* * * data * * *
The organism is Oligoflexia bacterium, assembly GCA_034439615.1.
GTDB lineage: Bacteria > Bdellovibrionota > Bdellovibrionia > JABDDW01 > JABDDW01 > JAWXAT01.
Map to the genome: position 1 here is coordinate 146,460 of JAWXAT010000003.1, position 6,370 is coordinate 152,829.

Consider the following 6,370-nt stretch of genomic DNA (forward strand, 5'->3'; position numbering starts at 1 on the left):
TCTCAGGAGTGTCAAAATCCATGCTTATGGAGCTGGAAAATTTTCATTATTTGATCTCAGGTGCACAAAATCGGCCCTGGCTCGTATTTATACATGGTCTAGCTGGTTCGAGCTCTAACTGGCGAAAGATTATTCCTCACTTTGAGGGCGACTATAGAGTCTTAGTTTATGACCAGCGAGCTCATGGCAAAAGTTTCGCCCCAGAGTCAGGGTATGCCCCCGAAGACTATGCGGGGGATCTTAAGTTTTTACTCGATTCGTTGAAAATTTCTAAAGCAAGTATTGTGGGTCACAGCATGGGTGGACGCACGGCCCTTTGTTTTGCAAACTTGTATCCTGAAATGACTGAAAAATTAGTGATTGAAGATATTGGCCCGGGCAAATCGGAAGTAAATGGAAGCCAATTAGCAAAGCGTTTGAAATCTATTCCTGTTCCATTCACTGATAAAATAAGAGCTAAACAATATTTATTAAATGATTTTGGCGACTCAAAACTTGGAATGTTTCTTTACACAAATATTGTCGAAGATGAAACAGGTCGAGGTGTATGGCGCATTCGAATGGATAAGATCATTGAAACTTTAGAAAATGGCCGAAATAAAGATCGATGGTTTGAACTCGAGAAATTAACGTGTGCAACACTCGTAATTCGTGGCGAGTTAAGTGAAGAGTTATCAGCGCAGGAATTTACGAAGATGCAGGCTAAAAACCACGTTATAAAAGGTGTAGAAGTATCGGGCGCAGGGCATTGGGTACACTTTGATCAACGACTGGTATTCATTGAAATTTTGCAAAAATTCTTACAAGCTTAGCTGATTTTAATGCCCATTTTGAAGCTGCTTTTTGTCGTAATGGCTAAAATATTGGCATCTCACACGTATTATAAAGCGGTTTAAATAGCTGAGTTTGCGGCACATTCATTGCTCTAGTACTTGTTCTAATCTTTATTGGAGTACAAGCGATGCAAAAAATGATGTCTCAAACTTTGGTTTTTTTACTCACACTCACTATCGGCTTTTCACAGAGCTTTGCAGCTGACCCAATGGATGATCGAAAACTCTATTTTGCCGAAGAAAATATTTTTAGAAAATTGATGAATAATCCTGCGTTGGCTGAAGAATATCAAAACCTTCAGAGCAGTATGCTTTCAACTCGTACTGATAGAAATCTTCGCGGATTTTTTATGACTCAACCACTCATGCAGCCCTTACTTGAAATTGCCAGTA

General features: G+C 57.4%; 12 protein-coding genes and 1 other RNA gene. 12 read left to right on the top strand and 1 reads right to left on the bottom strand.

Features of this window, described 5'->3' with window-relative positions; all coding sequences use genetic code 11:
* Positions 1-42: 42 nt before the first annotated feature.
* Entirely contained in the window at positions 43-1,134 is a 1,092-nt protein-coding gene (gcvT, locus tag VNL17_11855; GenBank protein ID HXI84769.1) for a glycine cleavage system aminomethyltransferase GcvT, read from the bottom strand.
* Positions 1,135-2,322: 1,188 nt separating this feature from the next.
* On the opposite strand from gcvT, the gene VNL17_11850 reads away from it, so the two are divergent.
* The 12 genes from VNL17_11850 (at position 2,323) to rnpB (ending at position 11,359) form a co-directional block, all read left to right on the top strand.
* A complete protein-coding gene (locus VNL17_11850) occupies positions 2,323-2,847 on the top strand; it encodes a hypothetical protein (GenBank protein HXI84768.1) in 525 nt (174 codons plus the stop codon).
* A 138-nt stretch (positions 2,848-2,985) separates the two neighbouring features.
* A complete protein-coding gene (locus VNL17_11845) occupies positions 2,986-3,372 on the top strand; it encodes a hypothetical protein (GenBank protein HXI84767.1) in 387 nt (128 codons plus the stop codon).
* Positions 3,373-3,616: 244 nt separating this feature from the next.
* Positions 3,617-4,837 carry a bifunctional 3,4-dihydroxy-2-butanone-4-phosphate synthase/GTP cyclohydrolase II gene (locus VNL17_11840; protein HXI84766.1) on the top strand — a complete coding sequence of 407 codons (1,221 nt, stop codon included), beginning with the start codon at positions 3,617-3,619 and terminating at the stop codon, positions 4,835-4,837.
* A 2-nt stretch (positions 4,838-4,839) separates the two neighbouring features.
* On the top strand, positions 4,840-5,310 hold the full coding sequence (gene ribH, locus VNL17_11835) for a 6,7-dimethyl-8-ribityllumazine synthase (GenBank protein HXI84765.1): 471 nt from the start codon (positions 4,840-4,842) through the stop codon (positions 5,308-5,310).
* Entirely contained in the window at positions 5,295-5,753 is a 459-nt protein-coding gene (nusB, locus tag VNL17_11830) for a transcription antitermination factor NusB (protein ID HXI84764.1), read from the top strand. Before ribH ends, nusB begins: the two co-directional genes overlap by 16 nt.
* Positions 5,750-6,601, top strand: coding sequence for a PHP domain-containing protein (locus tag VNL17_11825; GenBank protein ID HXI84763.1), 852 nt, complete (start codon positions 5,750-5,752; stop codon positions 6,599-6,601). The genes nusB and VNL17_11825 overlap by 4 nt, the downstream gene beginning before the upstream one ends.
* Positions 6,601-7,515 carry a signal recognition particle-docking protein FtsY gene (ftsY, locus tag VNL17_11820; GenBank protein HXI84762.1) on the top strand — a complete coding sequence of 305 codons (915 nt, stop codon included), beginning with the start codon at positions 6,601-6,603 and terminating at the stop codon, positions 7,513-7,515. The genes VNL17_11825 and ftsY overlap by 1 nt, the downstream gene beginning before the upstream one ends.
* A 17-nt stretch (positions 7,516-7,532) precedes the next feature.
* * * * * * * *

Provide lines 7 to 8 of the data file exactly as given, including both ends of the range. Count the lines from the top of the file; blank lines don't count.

Features of this window, described 5'->3' with window-relative positions; all coding sequences use genetic code 11:
* Positions 1-42: 42 nt before the first annotated feature.